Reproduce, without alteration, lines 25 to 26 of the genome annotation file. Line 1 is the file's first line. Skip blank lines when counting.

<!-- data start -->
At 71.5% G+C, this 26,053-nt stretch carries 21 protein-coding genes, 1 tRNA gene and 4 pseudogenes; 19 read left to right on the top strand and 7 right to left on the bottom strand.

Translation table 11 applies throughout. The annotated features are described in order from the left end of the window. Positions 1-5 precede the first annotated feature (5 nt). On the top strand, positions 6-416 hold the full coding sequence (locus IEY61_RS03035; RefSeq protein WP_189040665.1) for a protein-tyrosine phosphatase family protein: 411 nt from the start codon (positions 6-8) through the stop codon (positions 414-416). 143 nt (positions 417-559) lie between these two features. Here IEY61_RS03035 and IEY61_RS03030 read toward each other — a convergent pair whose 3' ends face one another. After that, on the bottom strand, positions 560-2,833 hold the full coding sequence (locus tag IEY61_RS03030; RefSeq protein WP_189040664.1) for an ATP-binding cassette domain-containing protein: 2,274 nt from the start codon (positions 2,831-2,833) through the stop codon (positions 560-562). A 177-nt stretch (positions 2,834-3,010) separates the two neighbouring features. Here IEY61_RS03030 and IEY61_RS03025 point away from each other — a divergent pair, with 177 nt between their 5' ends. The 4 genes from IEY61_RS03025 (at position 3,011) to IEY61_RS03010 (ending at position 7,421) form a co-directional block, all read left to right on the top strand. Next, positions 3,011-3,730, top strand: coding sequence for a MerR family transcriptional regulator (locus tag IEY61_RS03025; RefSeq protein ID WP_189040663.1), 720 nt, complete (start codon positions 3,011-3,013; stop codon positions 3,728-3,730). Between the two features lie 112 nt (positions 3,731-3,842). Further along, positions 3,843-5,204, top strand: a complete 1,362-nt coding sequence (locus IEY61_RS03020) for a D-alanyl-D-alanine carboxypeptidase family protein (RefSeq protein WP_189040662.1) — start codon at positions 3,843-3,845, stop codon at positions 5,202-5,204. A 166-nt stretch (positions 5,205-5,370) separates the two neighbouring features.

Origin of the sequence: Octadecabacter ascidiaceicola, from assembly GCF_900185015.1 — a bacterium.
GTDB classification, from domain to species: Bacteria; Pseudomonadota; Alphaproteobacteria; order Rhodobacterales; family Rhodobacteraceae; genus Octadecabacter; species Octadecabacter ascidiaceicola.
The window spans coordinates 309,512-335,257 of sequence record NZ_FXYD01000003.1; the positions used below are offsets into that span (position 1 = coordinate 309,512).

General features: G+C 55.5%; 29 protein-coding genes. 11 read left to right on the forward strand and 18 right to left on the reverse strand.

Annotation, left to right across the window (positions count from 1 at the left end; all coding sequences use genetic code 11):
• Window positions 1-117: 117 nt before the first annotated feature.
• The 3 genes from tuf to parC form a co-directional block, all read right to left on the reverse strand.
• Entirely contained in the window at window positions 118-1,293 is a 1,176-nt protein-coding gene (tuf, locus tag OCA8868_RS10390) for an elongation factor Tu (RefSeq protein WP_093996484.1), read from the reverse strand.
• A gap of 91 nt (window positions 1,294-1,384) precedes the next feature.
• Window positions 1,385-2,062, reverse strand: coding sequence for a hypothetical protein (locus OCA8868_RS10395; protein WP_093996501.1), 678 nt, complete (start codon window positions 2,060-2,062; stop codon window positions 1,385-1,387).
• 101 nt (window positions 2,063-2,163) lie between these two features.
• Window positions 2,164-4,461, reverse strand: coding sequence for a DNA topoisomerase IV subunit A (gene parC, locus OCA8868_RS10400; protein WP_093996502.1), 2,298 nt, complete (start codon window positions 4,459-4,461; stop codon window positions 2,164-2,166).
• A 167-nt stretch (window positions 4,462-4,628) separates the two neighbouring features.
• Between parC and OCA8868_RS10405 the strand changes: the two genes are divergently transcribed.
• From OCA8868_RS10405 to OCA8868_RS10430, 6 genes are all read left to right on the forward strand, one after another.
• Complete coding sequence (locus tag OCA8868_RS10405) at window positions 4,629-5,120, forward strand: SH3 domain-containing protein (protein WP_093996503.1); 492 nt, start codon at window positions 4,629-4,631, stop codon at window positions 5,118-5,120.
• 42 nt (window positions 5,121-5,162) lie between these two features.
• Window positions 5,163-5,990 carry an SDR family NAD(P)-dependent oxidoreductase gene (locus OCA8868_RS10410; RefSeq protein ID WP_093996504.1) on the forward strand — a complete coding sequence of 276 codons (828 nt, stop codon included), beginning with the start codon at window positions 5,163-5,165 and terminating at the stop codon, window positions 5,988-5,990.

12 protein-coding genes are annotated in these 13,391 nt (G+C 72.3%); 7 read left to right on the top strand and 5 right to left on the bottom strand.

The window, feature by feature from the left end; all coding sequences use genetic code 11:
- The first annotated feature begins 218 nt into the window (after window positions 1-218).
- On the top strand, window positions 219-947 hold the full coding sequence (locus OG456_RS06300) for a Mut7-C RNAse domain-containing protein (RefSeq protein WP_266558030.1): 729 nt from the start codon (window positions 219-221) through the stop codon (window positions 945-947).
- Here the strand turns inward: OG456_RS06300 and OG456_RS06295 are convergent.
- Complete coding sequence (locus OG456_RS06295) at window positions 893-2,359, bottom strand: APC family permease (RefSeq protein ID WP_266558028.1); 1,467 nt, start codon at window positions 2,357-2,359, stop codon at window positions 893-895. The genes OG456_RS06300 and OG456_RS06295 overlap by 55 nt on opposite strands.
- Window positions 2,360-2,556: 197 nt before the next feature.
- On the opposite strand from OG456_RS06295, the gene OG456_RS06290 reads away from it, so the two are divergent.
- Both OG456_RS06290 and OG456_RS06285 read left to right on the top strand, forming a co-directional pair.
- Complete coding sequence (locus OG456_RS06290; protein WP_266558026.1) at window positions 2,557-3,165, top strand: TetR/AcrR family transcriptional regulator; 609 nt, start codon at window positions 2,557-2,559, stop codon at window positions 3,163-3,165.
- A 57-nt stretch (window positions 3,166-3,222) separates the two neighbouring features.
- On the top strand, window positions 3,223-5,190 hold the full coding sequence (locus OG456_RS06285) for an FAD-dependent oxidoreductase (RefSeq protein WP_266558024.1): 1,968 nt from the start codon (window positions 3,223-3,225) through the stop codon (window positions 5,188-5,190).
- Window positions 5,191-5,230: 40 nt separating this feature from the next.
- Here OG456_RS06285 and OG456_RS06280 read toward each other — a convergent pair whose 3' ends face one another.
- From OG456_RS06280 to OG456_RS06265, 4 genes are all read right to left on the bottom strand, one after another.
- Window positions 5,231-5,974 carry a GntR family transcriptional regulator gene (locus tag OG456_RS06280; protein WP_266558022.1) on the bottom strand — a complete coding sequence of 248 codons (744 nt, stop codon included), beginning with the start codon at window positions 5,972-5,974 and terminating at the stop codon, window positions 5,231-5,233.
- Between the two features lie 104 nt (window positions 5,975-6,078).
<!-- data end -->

- Here the strand turns inward: OG456_RS06300 and OG456_RS06295 are convergent.
- Complete coding sequence (locus OG456_RS06295) at window positions 893-2,359, bottom strand: APC family permease (RefSeq protein ID WP_266558028.1); 1,467 nt, start codon at window positions 2,357-2,359, stop codon at window positions 893-895. The genes OG456_RS06300 and OG456_RS06295 overlap by 55 nt on opposite strands.